In the end, besides physical interaction, we should be treating females as we would males. If a man is doing something for a woman that he wouldn’t otherwise do for another man, it’s chivalry, and it sucks.



Want to be president? Sorry, you’re not a black or woman enough!

In 2004, I thought I had heard the stupid reason to not vote for a candidate. In the general elections, a woman was asked for whom she voted for by a reporter, and her answer was that she voted for George W. Bush? Why? Was it because she liked George W.’s foreign policies or because she was against John Kerry’s voting records? No. Her answer was that she voted for Bush because she didn’t like the way Kerry’s wife looked. As if, somehow, a politician’s success is depended upon whether his wife is a MILF.

Oh, but it gets better. With the 2008 Primary and General Elections just around the corner, that question that’s being asked, and a silly one at that, is: can Barrak Obama get the black votes, and can Hillary Clinton get the women votes? Excuse me, but I’ve always thought that we’re supposed to vote for candidates based on policies, and not just the color of skin they have, or whether they stand up or sit down to pee. It’s a pretty novel idea, isn’t it? Voting for candidates on issues that matter, but that’s kind of lost for most Americans.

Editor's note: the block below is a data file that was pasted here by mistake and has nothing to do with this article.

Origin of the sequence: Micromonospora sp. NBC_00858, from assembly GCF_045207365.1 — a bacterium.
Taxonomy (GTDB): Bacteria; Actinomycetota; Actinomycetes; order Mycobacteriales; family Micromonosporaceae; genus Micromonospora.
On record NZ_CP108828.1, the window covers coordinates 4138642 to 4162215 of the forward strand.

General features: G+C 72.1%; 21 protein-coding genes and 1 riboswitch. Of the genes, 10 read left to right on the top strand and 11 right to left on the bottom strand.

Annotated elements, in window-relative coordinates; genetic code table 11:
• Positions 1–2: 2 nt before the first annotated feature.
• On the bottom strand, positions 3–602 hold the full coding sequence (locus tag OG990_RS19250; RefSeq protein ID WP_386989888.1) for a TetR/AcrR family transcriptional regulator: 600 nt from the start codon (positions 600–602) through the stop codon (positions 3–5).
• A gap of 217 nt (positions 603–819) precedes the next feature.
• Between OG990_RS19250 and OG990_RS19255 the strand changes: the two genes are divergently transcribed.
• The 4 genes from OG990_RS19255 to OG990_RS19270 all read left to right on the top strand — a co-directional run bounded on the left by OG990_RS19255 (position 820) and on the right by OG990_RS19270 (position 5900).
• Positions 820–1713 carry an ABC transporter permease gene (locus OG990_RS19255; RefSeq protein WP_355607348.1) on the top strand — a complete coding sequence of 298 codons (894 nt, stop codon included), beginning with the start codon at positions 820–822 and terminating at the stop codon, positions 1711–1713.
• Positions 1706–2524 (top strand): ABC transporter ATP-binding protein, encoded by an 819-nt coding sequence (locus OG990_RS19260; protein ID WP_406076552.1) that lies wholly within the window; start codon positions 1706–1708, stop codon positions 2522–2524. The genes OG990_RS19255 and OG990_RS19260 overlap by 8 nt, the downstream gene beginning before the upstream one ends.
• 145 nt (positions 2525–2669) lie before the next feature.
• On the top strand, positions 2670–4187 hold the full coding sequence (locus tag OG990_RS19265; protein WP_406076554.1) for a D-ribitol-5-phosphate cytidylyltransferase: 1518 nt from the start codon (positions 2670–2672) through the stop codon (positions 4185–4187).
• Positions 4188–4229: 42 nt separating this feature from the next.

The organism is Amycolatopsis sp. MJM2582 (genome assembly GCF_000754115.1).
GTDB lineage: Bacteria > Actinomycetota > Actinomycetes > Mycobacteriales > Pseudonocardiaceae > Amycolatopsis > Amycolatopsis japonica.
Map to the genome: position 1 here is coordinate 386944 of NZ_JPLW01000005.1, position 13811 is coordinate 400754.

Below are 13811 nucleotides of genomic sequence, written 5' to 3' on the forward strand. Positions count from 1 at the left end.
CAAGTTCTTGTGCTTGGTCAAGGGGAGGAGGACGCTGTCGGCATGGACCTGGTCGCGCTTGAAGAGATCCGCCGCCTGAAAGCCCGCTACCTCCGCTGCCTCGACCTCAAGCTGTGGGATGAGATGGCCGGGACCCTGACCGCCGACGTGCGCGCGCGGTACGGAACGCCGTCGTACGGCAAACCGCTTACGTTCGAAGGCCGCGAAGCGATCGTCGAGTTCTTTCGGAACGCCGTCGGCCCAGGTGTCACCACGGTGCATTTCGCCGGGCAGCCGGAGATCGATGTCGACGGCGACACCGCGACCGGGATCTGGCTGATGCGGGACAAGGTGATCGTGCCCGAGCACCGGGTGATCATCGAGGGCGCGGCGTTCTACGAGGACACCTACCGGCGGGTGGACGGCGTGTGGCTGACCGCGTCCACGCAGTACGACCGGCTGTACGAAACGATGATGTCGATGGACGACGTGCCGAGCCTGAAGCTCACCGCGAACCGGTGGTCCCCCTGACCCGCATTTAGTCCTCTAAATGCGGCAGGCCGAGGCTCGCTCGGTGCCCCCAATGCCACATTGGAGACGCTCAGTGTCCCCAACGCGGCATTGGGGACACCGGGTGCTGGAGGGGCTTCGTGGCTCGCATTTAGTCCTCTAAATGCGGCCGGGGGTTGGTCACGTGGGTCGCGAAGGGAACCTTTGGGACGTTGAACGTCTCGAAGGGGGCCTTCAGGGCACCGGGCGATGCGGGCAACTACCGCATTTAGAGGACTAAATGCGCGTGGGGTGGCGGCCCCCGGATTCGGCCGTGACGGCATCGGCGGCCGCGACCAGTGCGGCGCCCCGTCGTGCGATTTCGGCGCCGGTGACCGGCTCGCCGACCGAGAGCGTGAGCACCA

But here’s the shocker, folks: some black voters are refusing to vote for Obama and some women are refusing to vote for Clinton because they are, respectively, neither black nor women enough.